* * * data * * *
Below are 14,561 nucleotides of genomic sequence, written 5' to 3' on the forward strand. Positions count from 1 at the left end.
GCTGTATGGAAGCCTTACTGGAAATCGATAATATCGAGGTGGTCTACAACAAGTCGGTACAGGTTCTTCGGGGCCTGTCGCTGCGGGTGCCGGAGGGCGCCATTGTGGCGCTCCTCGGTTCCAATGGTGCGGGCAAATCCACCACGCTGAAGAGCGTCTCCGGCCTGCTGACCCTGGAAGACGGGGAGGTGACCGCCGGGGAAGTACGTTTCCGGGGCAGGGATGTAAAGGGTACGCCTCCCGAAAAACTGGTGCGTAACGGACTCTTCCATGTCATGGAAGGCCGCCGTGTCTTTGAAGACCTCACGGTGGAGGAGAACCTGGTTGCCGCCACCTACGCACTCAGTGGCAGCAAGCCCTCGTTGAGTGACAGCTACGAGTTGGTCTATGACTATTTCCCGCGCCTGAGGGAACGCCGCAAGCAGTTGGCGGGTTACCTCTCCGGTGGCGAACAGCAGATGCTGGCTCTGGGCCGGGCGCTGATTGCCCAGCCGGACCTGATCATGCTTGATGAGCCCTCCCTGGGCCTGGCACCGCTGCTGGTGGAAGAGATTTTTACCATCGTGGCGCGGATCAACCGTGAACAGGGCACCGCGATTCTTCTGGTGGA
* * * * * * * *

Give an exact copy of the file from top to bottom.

Below are 14,561 nucleotides of genomic sequence, written 5' to 3' on the forward strand. Positions count from 1 at the left end.
GCTGTATGGAAGCCTTACTGGAAATCGATAATATCGAGGTGGTCTACAACAAGTCGGTACAGGTTCTTCGGGGCCTGTCGCTGCGGGTGCCGGAGGGCGCCATTGTGGCGCTCCTCGGTTCCAATGGTGCGGGCAAATCCACCACGCTGAAGAGCGTCTCCGGCCTGCTGACCCTGGAAGACGGGGAGGTGACCGCCGGGGAAGTACGTTTCCGGGGCAGGGATGTAAAGGGTACGCCTCCCGAAAAACTGGTGCGTAACGGACTCTTCCATGTCATGGAAGGCCGCCGTGTCTTTGAAGACCTCACGGTGGAGGAGAACCTGGTTGCCGCCACCTACGCACTCAGTGGCAGCAAGCCCTCGTTGAGTGACAGCTACGAGTTGGTCTATGACTATTTCCCGCGCCTGAGGGAACGCCGCAAGCAGTTGGCGGGTTACCTCTCCGGTGGCGAACAGCAGATGCTGGCTCTGGGCCGGGCGCTGATTGCCCAGCCGGACCTGATCATGCTTGATGAGCCCTCCCTGGGCCTGGCACCGCTGCTGGTGGAAGAGATTTTTACCATCGTGGCGCGGATCAACCGTGAACAGGGCACCGCGATTCTTCTGGTGGA